72. 72.

    Hu X, Huang W, Fan M. Emerging therapies for breast cancer. J Hematol Oncol. 2017;10(1):98.

  73. 73.

    Junttila TT, Li G, Parsons K, Phillips GL, Sliwkowski MX. Trastuzumab-DM1 (T-DM1) retains all the mechanisms of action of trastuzumab and efficiently inhibits growth of lapatinib insensitive breast cancer. Breast Cancer Res Treat. 2011;128(2):347–56.

  74. 74.

    Verma S, Miles D, Gianni L, Krop IE, Welslau M, Baselga J, et al. Trastuzumab emtansine for HER2-positive advanced breast cancer. N Engl J Med. 2012;367(19):1783–91.

  75. 75.

    Wang Y, Fan S, Zhong W, Zhou X, Li S. Development and properties of valine–alanine based antibody–drug conjugates with monomethyl auristatin E as the potent payload. Int J Mol Sci. 2017;18(9):1860.

  76. 76.

    Okines A, Irfan T, Khabra K, Smith I, O’Brien M, Parton M, et al. Development and responses of brain metastases during treatment with trastuzumab emtansine (T-DM1) for HER2 positive advanced breast cancer: a single institution experience. Breast J. 2017.

  77. 77.

    Phillips GD, Fields CT, Li G, Dowbenko D, Schaefer G, Miller K, et al. Dual targeting of HER2-positive cancer with trastuzumab emtansine and pertuzumab: critical role for neuregulin blockade in antitumor response to combination therapy. Clin Cancer Res. 2014;20(2):456–68.

  78. 78.

    Krop IE, Modi S, LoRusso PM, Pegram M, Guardino E, Althaus B, et al. Phase 1b/2a study of trastuzumab emtansine (T-DM1), paclitaxel, and pertuzumab in HER2-positive metastatic breast cancer. Breast Cancer Res. 2016;18(1):34.

  79. 79.

    Verma S, Miles D, Gianni L, Krop IE, Welslau M, Baselga J, et al. Trastuzumab emtansine for HER2-positive advanced breast cancer. N Engl J Med. 2013;368(25):1783–91.

  80. 80.

    Dieras V, Miles D, Verma S, Pegram M, Welslau M, Baselga J, et al. Trastuzumab emtansine versus capecitabine plus lapatinib in patients with previously treated HER2-positive advanced breast cancer (EMILIA): a descriptive analysis of final overall survival results from a randomised, open-label, phase 3 trial. Lancet Oncol. 2017;18(6):732–42.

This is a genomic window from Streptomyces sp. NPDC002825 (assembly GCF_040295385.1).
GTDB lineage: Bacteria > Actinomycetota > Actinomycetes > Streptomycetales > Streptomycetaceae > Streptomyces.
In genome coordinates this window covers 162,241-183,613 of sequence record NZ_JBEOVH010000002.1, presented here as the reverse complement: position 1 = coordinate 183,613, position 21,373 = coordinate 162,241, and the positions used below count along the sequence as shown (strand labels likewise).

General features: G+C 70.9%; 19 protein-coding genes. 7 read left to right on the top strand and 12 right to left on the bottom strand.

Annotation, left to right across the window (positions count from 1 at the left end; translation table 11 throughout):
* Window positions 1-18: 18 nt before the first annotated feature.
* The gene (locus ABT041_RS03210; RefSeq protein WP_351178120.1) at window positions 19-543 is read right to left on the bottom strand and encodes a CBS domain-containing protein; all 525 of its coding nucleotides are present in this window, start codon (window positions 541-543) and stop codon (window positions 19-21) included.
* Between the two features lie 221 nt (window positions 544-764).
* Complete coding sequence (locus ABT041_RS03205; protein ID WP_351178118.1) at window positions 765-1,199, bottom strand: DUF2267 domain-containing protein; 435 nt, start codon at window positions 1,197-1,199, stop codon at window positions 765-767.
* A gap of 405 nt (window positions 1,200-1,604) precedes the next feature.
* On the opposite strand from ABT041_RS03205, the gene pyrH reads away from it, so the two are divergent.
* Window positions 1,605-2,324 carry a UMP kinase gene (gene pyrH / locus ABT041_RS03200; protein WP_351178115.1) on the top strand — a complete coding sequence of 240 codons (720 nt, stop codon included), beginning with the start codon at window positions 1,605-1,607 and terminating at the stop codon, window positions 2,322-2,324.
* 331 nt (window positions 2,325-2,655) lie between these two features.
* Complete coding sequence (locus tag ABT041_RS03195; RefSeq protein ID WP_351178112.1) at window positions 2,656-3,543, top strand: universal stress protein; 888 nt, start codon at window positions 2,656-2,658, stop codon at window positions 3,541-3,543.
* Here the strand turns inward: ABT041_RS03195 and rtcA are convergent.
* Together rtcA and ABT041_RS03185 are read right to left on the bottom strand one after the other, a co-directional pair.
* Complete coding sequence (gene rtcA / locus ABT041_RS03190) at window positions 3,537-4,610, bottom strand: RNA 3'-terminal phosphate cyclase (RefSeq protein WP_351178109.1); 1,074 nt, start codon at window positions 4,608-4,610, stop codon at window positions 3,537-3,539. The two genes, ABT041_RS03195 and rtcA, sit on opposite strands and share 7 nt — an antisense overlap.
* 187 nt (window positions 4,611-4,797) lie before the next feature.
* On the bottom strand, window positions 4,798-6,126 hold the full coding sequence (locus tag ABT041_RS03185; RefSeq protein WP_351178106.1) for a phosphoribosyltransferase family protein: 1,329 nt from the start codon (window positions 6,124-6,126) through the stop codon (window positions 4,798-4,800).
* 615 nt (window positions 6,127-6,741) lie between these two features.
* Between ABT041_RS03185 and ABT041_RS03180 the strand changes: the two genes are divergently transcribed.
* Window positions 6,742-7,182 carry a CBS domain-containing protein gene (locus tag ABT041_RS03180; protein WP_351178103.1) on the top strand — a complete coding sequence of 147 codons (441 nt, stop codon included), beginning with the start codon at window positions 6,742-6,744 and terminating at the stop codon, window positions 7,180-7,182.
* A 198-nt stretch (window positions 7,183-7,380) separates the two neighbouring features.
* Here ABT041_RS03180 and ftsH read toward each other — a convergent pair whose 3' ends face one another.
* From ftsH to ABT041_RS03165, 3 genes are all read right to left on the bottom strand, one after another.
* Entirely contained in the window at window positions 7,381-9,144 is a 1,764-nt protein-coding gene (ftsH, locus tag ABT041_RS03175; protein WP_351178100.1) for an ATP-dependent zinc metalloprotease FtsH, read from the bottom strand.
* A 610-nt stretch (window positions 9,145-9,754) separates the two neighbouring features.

81. 81.

    Thuss-Patience PC, Shah MA, Ohtsu A, Van Cutsem E, Ajani JA, Castro H, et al. Trastuzumab emtansine versus taxane use for previously treated HER2-positive locally advanced or metastatic gastric or gastro-oesophageal junction adenocarcinoma (GATSBY): an international randomised, open-label, adaptive, phase 2/3 study. Lancet Oncol. 2017;18(5):640–53.

  82. 82.

    Krop IE, Kim SB, Gonzalez-Martin A, LoRusso PM, Ferrero JM, Smitt M, et al. Trastuzumab emtansine versus treatment of physician’s choice for pretreated HER2-positive advanced breast cancer (TH3RESA): a randomised, open-label, phase 3 trial. Lancet Oncol. 2014;15(7):689–99.

  83. 83.

    Krop IE, Kim SB, Martin AG, LoRusso PM, Ferrero JM, Badovinac-Crnjevic T, et al. Trastuzumab emtansine versus treatment of physician’s choice in patients with previously treated HER2-positive metastatic breast cancer (TH3RESA): final overall survival results from a randomised open-label phase 3 trial. Lancet Oncol. 2017;18(6):743–54.

  84. 84.

    Perez EA, Barrios C, Eiermann W, Toi M, Im YH, Conte P, et al. Trastuzumab emtansine with or without pertuzumab versus trastuzumab plus taxane for human epidermal growth factor receptor 2-positive, advanced breast cancer: primary results from the phase III MARIANNE study. J Clin Oncol. 2017;35(2):141–8.

  85. 85.

    Bang YJ, Giaccone G, Im SA, Oh DY, Bauer TM, Nordstrom JL, et al. First-in-human phase 1 study of margetuximab (MGAH22), an Fc-modified chimeric monoclonal antibody, in patients with HER2-positive advanced solid tumors. Ann Oncol. 2017;28(4):855–61.

  86. 86.

    Ko BK, Lee SY, Lee YH, Hwang IS, Persson H, Rockberg J, et al. Combination of novel HER2-targeting antibody 1E11 with trastuzumab shows synergistic antitumor activity in HER2-positive gastric cancer. Mol Oncol. 2015;9(2):398–408.

  87. 87.